The Inside of Integrity



Overwhelming workloads and expectations, induced by mindset or the environment, are factors that cause students to cheat on exams and assignments during high school. “They pile this much work onto you, and then expect you to have all the time in the world to complete it,” sophomore Fertuna Mequennent said. “Cheating is more than just a kid who’s lazy or doesn’t want to study.”

“You may begin.” 

The timer projected on the whiteboard begins to tick. An hour and a half. 1:29:59. 1:29:58. 1:29:57. After flipping open the pages in front of you, you realize you don’t know how to do question one. 


You should’ve studied more. But with basketball practice and physics homework and chemistry labs and math packets, how could you have found the time? 


You think of your grades, of college applications, of your future. 


You glance at the classmate beside you. Then down to their scantron. 


It’s wrong. You know it’s wrong. 

But you bubble in their answer on your paper. 

To collect information about why students commit integrity violations, tjTODAY posted an anonymous Google Form on TJ’s Intranet (Ion), and received 167 responses. According to the survey, 56.3% of the responses reported that they have cheated on a graded assignment during their time in high school.  

“‘I’ll just copy off your answers for the Geosystems lab,’ or, ‘Really quickly, the teachers are about to check our homework, can you just show me what you did so I can just copy it off?’ It’s in cases like that where I feel like the cheating culture has really become normalized,” Honor Council vice president and senior Patrick Bai said. 

Another 26.9% of respondents to the survey reported that they have cheated on a test or quiz, which can affect all students in the class, not just those who cheated.

“Several years ago, there was an issue with cheating where somebody took pictures of a physics midterm and then every single class lost the curve,” senior Emma Cox said. “There’s definitely a mentality that this whole issue is teachers versus students, but I don’t think that’s true.”

Jefferson students who witness others cheating are unlikely to report it. Only 7.5% of respondents to the tjTODAY survey reported an integrity violation after witnessing someone cheat on a test or quiz. 

“Students who cheat probably don’t think they’ll get caught, because I’m sure a lot of it goes uncaught,” counselor Kerry Hamblin said. “They may not report because they are afraid of retaliation. Nobody wants to rat out a friend.”

Instead of immediately confronting a student that he suspects is cheating, physics teacher Adam Smith begins to photocopy the student’s tests. Through that process, he noticed that students who begin to cheat tend to continue cheating on future assessments. 

“Once you open that door and go through it, it is very hard to walk back out and close it again,” Smith said. “You will often think ‘Hey, I’m just gonna do it this once because I’m really stressed this time, but I won’t need to do this again.’ And it never works like that.”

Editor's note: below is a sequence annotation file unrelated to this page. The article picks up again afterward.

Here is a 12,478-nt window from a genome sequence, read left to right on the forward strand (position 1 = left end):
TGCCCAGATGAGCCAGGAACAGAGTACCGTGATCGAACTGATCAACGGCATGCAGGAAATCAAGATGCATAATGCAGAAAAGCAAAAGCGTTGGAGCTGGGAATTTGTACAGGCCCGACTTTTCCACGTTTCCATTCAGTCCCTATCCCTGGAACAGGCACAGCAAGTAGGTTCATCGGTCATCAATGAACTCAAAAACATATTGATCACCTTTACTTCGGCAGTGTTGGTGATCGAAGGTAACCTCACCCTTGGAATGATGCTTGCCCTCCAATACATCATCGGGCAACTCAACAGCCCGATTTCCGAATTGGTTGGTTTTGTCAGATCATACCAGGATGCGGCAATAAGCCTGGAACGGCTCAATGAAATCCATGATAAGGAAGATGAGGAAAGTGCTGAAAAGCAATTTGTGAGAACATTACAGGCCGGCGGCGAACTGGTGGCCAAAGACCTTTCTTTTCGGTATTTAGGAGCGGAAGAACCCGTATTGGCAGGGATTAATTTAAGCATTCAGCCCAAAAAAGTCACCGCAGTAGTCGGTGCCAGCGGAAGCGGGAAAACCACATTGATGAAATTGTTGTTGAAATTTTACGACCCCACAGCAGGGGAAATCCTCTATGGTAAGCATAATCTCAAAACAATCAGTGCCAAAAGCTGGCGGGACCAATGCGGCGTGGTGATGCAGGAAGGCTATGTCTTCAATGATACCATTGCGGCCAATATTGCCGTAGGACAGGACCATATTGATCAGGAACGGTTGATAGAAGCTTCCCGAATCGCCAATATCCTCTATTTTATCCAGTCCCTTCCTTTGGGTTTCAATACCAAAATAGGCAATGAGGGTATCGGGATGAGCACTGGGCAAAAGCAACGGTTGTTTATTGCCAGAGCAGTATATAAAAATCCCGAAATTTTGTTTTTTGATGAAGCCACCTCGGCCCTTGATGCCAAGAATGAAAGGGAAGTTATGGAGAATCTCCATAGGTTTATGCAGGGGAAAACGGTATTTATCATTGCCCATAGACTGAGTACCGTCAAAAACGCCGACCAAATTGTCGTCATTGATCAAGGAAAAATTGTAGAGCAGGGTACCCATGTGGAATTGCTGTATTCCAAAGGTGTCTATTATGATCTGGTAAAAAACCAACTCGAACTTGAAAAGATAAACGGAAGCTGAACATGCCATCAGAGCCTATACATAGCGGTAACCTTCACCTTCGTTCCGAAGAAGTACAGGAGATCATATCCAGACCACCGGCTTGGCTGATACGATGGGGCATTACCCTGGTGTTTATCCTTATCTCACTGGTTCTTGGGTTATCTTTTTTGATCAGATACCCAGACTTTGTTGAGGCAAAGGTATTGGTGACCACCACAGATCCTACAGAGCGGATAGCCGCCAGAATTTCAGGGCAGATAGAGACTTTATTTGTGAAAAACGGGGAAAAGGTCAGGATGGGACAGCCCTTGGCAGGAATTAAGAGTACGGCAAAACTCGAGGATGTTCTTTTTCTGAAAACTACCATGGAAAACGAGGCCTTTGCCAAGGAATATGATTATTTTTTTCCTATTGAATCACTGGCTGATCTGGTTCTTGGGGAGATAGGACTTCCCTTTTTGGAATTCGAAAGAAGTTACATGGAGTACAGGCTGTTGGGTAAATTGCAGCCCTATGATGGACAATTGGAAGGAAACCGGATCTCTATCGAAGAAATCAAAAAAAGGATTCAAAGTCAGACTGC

Choosing to Cheat 

After succeeding academically in middle and elementary school, Jefferson’s rigorous courses can be an adjustment for freshmen, who maintained at least a 3.5 GPA in middle school, a requirement to apply to Jefferson. 

“People are afraid of failure,” Cox said. “Especially at the beginning of our high school careers, we’re not used to seeing low grades, and I think that might contribute to people feeling like it’s necessary to cheat.”

Pressure to succeed academically contributes to increased levels of anxiety among Jefferson students, evident in the Social Emotional Learning (SEL) screener all FCPS students took in October. 

“Students are indicating in the SEL screener and other climate surveys having anxiety more  than depression or stress,” principal Ann Bonitatibus said. “I’m wondering if anxiety would be a trigger for academic dishonesty if you’re anxious about how you will do on the assignment or test.”

The academic pressure amounts to more than a grade or test. Either from self, peer, or parental pressure, students face expectations to achieve high grades to gain admission to top-ranked colleges. 

“It’s about wearing that sweatshirt once you get accepted, and walking around the halls and having everybody admire you,” math teacher Michael Auerbach said. “They want [it] so bad that they’re willing to do anything to get it.” 

When a focus on achievement and college pressure come together, students can feel that they have to cheat to avoid failure. 

“From going [to Jefferson], I developed this need to be perfect and excel and not fail and just keep going,” Jefferson alumna Adithi Ramakrishnan, who graduated in 2018, said. “I feel like that also might be affecting the cheating culture in the sense that every student feels like they have to be ‘on’ all the time, and if not, they’re failing.” 

Hearing from college graduates about how little college reputation matters in the long run can reduce that pressure on students.